Opinion

Don’t Let the “Uninsured 20 Million” Statistic Fool You

While I was on Capitol Hill recently encouraging full repeal of the Affordable Care Act (ACA), one question surfaced repeatedly: “What about the 20 million people who got coverage?”

Republicans are naturally concerned. Liberals have weaponized this number to stop repeal of the ACA. But should 20 million people keep a bad law on the books? To answer this question, Congress must ask two different questions.

First, is the number real? In March 2016, the Department of Health and Human Services (HHS) estimated that 20 million uninsured adults gained coverage under the ACA: 17.7 million non-elderly adults (ages 18 to 64) since October 2013, and 2.3 million young adults (ages 19-25) between 2010 and 2013.

The estimates are based on data from the National Health Interview Survey and the Gallup-Healthways Well-Being Index. The estimates are “adjusted to account for changes in general economic conditions (via employment status), geographic location, demographics and other secular trends.” Thus, the 20 million is an estimate, not a rock-solid fact.

Second, is the Affordable Care Act necessary for coverage?

Let’s examine the groups covered under the ACA, starting with Medicaid. Approximately 13 million additional people were expected to enroll in Medicaid in 2016 as a result of the ACA, according to the Congressional Budget Office. However, Forbes contributor Brian Blase, reflecting on a recent study by ACA architect Jonathan Gruber, says about 60 percent of these enrollees (7.8 million by my calculation) were eligible before the ACA expanded Medicaid. Their eligibility would continue even if the ACA is repealed.

The remaining 5.2 million, enrolled under the law’s Medicaid expansion, may not be continuously enrolled throughout the year. Due to eligibility criteria, recipients come and go as incomes rise and fall. Because Medicaid is a state program, but jointly funded by states and Congress, this group would not necessarily lose coverage if the ACA is repealed.

Prior to the ACA, six states expanded Medicaid eligibility. If the law is repealed, the other 44 states could expand eligibility, or if Congress provides states with Medicaid block grants, creative financing could be used to keep the ACA’s expanded eligibility criteria and benefits intact. For example, states could distribute lump-sum payments directly to hospital and clinic systems to care for Medicaid enrollees, bypassing the high costs of hiring managed care corporations to pay for care. Gov. Tim Pawlenty successfully did this in 2010 after the Minnesota-only General Assistance Medical Care program was repealed.

Let’s look at another group—the 5.9 million who lost their private insurance when it was prohibited by the ACA, forcing many into Obamacare coverage. If the ACA is repealed, this group will have access to the affordable coverage they once had and wanted to keep.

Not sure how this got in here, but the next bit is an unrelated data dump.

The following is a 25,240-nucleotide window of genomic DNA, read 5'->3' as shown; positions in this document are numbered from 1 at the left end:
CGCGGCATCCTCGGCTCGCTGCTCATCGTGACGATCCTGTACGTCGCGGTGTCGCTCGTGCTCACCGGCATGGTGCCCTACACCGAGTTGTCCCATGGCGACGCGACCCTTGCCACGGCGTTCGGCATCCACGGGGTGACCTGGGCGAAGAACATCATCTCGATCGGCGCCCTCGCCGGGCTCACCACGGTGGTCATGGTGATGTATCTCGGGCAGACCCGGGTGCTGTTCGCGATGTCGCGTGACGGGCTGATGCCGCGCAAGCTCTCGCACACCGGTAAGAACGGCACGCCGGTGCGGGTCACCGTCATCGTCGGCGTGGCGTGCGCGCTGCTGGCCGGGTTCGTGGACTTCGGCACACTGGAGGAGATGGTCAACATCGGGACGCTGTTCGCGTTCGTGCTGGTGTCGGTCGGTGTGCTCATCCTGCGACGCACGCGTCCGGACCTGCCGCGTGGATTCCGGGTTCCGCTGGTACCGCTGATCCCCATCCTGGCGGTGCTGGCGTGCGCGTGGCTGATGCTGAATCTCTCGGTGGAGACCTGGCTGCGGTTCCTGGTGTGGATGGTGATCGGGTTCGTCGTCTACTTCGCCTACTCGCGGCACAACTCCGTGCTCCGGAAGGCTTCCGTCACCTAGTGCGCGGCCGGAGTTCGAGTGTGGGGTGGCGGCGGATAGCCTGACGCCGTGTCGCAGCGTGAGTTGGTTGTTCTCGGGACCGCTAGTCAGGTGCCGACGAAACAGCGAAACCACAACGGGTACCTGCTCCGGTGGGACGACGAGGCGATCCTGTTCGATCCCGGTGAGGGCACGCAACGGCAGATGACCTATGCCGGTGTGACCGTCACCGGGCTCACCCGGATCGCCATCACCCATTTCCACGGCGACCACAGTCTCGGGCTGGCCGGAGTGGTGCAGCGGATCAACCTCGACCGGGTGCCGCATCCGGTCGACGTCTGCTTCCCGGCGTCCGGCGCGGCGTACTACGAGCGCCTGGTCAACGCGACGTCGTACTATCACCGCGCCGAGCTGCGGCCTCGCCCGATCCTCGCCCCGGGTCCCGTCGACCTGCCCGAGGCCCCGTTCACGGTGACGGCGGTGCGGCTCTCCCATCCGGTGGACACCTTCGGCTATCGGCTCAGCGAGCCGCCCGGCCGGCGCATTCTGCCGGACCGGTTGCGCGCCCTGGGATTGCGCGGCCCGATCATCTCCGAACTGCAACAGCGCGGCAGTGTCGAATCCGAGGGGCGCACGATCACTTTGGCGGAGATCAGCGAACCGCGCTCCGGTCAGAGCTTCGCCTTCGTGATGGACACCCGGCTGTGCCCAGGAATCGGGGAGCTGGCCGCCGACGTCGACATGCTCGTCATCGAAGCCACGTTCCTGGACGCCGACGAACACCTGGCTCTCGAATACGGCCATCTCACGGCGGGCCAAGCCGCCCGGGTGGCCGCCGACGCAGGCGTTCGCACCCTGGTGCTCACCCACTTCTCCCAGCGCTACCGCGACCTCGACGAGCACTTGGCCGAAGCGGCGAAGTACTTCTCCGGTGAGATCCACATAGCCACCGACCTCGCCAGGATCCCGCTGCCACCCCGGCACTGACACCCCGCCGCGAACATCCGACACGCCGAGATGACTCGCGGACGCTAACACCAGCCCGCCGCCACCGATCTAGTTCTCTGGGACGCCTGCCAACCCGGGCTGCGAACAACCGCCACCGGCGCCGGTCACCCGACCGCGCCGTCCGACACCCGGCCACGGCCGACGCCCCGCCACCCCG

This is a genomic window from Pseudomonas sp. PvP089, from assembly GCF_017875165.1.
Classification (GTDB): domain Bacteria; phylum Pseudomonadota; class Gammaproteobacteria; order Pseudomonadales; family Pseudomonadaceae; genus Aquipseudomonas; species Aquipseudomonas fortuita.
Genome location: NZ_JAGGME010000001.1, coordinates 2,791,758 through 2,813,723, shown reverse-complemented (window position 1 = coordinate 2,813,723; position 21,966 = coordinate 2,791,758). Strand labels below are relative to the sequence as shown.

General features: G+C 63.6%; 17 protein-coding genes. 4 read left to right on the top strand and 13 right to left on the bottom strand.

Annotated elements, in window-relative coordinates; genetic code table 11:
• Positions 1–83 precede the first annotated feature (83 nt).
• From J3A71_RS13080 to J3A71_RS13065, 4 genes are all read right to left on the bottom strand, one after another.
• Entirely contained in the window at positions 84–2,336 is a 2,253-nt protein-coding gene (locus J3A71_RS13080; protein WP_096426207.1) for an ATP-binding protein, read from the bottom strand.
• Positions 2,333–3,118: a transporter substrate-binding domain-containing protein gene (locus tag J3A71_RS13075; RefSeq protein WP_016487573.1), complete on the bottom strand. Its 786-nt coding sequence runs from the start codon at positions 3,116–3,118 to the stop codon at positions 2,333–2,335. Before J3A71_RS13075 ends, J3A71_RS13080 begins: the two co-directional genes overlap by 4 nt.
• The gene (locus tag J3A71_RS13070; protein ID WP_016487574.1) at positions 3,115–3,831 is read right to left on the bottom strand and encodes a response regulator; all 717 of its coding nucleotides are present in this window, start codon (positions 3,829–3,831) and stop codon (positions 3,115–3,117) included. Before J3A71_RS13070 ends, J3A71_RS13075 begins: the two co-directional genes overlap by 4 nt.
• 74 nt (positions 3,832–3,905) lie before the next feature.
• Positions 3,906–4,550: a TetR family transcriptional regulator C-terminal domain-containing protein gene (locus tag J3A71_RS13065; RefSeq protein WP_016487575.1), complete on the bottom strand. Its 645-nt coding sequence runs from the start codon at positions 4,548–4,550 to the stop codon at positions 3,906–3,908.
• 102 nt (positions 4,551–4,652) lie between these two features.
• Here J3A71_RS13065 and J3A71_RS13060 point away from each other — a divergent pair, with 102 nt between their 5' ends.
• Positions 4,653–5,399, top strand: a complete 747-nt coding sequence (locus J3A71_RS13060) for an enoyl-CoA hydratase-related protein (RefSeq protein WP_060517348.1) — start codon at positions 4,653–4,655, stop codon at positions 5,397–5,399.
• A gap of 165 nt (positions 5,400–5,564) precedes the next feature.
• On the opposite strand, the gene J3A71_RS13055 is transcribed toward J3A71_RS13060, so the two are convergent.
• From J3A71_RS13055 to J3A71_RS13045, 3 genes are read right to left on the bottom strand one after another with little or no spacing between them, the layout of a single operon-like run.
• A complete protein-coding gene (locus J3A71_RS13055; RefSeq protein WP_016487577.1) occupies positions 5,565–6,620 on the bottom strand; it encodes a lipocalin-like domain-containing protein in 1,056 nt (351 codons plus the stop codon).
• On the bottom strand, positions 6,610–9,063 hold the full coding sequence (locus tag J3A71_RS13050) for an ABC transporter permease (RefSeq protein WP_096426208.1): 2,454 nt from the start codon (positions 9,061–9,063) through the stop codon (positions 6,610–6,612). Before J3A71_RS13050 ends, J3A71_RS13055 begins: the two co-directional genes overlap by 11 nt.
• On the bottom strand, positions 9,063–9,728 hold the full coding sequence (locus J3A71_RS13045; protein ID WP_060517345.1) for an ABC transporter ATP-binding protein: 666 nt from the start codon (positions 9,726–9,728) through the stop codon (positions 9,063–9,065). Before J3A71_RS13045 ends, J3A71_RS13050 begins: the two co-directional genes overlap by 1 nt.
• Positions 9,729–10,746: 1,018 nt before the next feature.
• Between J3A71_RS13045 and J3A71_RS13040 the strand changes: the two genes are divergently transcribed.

How about people with pre-existing conditions? Just 135,000 people enrolled in the ACA’s temporary Pre-existing Condition Insurance Plan. Another 226,000 people were previously covered by 35 state “high-risk pools.” States can resume responsibility for this group of high-cost individuals. For example, Alaska just established a high-risk pool for 500 chronically ill residents to prevent 23,000 Alaskans from facing 40 percent premium increases in the individual market.

Finally, consider the 2.3 million young adults who stayed on their parents’ policies because of the ACA. Most Americans don’t know that this provision cuts employee wages by approximately $1,200 per year. In reality, catastrophic coverage, unleashed from the ACA’s costly benefit mandates and regulatory requirements, would be more affordable for everyone.

In short, many ACA enrollees lost the coverage they liked because of the law, and most will continue to be covered once the law is repealed—at lower prices with more choices. Congress must not wait. Americans have lost doctors, hospitals and insurance options. Health plan consolidation has increased prices and restricted access to care. Employers have cut workers’ jobs, hours and wages. And insurance has become unaffordable.

As former president Bill Clinton said, “So you’ve got this crazy system where all of a sudden 25 million more people have health care and then the people who are out there busting it, sometimes 60 hours a week, wind up with their premiums doubled and their coverage cut in half. It’s the craziest thing in the world.”

Yes, it is. Crazy wrong. Repeal the law.

(Citizens’ Council for Health Freedom is a 501(c)3 national patient-centered national health freedom organization based in St. Paul, Minn., that exists to protect health care choices, individualized patient care, and medical and genetic privacy rights. CCHF sponsors the daily, 60-second radio feature, “Health Freedom Minute” and has branded “The Wedge of Health Freedom,” available to patients and doctors at www.JointheWedge.com. CCHF president and co-founder Twila Brase, R.N., has been called one of the “100 Most Powerful People in Health Care” and one of “Minnesota’s 100 Most Influential Health Care Leaders.”)